Kollywood
Theatre owners say that the Tamil film industry has vested interests and is taking an unreasonable stance in the standoff.

The standoff between the south Indian film industries and Digital Service Providers has thawed somewhat. The Kannada and Malayalam film industries showed their solidarity with a one-day strike but permitted new releases from then on.

However, the Telugu and Tamil film industries decided that no new release would hit the screens from March 1. On Thursday, the Telugu film industry came around and a resolution has been reached between the DSPs and the producers.

The Tamil film industry is nevertheless still holding out, a stand that's severely affecting the theatre owners in the state. Many of them believe that there is a hidden agenda behind the Tamil industry's decision. 

Speaking to TNM, Venkatesh of Woodlands Theatre in Chennai, says that the Tamil film industry's stance is unreasonable.

"When digital cinema came in lieu of film print, the costs went down from Rs 60,000 to Rs 20,000 per print per theatre. The releases also went up manifold, from 100 screens to around 300 screens," he says. 

However, Venkatesh alleges that the Tamil film industry, while ignoring 97% of the production cost, is focusing on the 3% spent on Virtual Print Fee (VPF) and wants to go back in time.

"They want us to go back to the days of elementary cinema technology which is obsolete and piracy-prone. The world has moved ahead and if we don't move with the times, we will become obsolete, too," he says. 

Calling the situation a tragedy, Vekatesh says, "Revenue from a film is now only 40% from India, 60% is from the rest of the world. Foreign standards accept only 2K cinema and they're willing to pay the DSPs there. But in Tamil Nadu, they don't want to pay. If Tamil cinema is played in other states, they're saying DSPs can charge but not if they're played in Tamil Nadu - I don't know what's the logic here!" he exclaims. 

Venkatesh points out that technology is constantly changing and instead of adapting, the Tamil film industry wants to use "primitive" tech. 

"To compete with the world, we also have to be advanced. Otherwise, India will become digitally obsolete. People who don't understand technology or software, to save 3%, they are trying to stop advancement," he says. 

Venkatesh believes that there are vested interests involved in the prolonged strike and says the idea is to break the control that DSPs like UFO and Qube currently enjoy, in order to introduce new players who don't have the required credentials.

"There are about 60 Tamil films waiting to be released. What's the point in this strike?" he asks. 

Theatre owners worry that this could mean people will stop going to the theatres entirely. As it is, footfalls have come down thanks to online piracy and Internet platforms like Netflix and Amazon Prime.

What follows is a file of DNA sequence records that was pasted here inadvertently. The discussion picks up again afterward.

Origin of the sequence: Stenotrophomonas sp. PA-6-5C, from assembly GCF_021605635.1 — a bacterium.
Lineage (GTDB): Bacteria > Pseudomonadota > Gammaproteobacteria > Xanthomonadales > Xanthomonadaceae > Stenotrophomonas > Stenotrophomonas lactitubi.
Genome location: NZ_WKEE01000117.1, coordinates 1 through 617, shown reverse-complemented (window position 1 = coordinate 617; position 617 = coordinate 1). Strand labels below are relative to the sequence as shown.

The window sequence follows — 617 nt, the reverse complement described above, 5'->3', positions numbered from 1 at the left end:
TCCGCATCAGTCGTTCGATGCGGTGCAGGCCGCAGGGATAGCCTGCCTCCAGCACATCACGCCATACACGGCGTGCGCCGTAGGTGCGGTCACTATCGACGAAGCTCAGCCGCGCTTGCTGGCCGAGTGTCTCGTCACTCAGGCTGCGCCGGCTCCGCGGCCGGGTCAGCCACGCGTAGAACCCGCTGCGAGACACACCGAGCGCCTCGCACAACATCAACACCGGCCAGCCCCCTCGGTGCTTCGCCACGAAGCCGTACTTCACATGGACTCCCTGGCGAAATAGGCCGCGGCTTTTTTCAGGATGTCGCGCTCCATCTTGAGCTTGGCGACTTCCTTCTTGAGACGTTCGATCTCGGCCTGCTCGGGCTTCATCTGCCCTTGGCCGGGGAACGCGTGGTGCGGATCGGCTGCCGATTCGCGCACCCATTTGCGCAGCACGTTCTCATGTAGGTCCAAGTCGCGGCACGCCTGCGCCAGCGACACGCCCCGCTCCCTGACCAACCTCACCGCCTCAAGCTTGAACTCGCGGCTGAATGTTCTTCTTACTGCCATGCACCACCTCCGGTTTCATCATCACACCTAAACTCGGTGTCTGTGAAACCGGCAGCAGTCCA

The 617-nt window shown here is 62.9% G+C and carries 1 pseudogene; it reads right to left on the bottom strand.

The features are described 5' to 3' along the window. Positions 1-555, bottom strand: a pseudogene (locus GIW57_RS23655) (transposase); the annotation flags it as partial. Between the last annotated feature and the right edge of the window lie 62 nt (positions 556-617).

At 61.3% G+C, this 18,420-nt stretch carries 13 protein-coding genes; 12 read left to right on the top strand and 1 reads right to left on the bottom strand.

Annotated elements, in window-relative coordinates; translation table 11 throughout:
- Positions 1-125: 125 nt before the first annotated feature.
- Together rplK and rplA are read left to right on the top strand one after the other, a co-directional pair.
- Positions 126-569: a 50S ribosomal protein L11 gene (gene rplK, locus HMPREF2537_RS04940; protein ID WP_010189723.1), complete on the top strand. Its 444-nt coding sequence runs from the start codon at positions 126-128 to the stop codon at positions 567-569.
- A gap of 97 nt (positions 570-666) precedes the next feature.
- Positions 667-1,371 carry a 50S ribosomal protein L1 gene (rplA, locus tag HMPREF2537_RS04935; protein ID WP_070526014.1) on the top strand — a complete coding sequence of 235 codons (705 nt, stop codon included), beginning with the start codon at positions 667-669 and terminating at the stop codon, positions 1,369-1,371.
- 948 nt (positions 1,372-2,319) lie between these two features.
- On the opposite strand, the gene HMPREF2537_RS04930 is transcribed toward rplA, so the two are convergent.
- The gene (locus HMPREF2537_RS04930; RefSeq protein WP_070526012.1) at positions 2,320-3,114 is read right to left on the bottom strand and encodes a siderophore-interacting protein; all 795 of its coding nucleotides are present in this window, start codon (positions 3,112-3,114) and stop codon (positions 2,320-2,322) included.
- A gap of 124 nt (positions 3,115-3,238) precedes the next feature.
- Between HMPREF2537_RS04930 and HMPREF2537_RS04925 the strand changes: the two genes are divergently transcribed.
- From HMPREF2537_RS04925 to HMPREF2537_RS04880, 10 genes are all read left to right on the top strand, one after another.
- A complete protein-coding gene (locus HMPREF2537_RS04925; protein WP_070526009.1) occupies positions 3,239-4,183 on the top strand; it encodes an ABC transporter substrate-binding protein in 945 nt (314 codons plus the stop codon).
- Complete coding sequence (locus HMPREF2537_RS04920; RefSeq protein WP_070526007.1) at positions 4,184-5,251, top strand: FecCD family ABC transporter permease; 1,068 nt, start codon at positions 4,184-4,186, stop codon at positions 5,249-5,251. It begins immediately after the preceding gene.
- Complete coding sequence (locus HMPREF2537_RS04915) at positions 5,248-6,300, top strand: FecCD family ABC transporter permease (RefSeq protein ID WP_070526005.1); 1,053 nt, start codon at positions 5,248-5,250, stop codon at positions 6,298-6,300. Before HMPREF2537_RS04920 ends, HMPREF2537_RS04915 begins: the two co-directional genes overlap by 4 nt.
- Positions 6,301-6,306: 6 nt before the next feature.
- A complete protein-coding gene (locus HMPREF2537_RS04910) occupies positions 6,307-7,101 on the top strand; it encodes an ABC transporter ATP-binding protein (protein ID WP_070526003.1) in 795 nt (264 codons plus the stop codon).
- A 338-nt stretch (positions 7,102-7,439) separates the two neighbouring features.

History 

Film prints, which used to cost around Rs 60,000 before digital technology, came down to Rs 20,000 and is currently at about Rs 15,000 on an average. 

While traditional film projectors were low cost, low maintenance and lasted long, producers had to pay high costs for the print and also ensure security through armed guards.

When the digital technology came in, theatres had to invest in equipment with high maintenance costs and frequent expensive upgrades. Producers, on the other hand, enjoyed the benefit of low print costs and ensure a wider release for their films. 

Since most theatres didn't have the capital, risk-taking ability or technical knowledge to switch to digital technology, the transformation wasn't immediate. The theatre owners were not quite taken by the idea of having to spend their money so producers could enjoy the benefits.

DSPs stepped in to resolve the problem. They financed the equipment for theatres and offered technical services to producers. They collected a Virtual Print Fee or VPF to cover costs. The DSPs also took care of the infrastructure needed to facilitate digital print technology. From ownership, theatres shifted to a service model. 

DSPs argue that films now enjoy a much wider release (including overseas screens) at low costs, compared to earlier times when film prints were used. 

Speaking to TNM, Senthil Kumar of Qube Cinema, a leading DSP, denied that any agreement signed between Qube and theatres had been violated.

Tracing the history of how theatres converted to digital technology, Senthil Kumar said, "We offered an alternative to film prints at a much lower cost. 1/4th the cost of a film print which has now become 1/5th of the film print. Producers chose to use these services when all the time they had film prints - it's not as if anybody deprived them of film prints. We set up a system where even though there were film prints and projectors required to play them in theatres, we offered a parallel path of digital projection and digital print. And they chose to use that all these years. Even today, film prints are available at around Rs 90,000 of Prasad Labs and Film Labs in Bombay. So there's no reason why you have to say this has become expensive because we've become cheaper over time. We've introduced more flexible structures but we've not increased prices by a rupee in 10 years."

With the three other south Indian film industries moving away from the strike, it remains to be seen for how long the Tamil industry will hold out. Given that films are made at huge financial expenditure which often comes at high interest rates, experts opine that this stance could end up hurting the industry very badly.